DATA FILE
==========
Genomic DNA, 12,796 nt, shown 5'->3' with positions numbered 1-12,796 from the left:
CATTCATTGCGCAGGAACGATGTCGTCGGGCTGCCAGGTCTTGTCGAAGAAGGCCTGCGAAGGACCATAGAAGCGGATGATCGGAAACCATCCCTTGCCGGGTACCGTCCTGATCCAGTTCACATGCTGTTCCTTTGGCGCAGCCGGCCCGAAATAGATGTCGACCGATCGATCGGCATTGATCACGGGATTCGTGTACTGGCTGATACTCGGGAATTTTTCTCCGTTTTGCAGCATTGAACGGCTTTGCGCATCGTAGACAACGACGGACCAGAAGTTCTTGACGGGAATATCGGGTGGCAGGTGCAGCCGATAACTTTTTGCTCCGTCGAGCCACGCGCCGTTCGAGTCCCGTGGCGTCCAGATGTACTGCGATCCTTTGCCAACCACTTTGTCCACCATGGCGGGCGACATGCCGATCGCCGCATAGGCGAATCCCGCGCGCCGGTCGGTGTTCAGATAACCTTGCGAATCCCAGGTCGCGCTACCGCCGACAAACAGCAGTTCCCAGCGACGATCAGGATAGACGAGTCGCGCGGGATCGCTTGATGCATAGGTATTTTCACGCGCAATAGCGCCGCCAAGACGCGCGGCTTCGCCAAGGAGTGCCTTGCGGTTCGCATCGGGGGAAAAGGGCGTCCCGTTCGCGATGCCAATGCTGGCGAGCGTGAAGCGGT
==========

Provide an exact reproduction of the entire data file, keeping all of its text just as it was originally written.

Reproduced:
Genomic DNA, 12,796 nt, shown 5'->3' with positions numbered 1-12,796 from the left:
CATTCATTGCGCAGGAACGATGTCGTCGGGCTGCCAGGTCTTGTCGAAGAAGGCCTGCGAAGGACCATAGAAGCGGATGATCGGAAACCATCCCTTGCCGGGTACCGTCCTGATCCAGTTCACATGCTGTTCCTTTGGCGCAGCCGGCCCGAAATAGATGTCGACCGATCGATCGGCATTGATCACGGGATTCGTGTACTGGCTGATACTCGGGAATTTTTCTCCGTTTTGCAGCATTGAACGGCTTTGCGCATCGTAGACAACGACGGACCAGAAGTTCTTGACGGGAATATCGGGTGGCAGGTGCAGCCGATAACTTTTTGCTCCGTCGAGCCACGCGCCGTTCGAGTCCCGTGGCGTCCAGATGTACTGCGATCCTTTGCCAACCACTTTGTCCACCATGGCGGGCGACATGCCGATCGCCGCATAGGCGAATCCCGCGCGCCGGTCGGTGTTCAGATAACCTTGCGAATCCCAGGTCGCGCTACCGCCGACAAACAGCAGTTCCCAGCGACGATCAGGATAGACGAGTCGCGCGGGATCGCTTGATGCATAGGTATTTTCACGCGCAATAGCGCCGCCAAGACGCGCGGCTTCGCCAAGGAGTGCCTTGCGGTTCGCATCGGGGGAAAAGGGCGTCCCGTTCGCGATGCCAATGCTGGCGAGCGTGAAGCGGT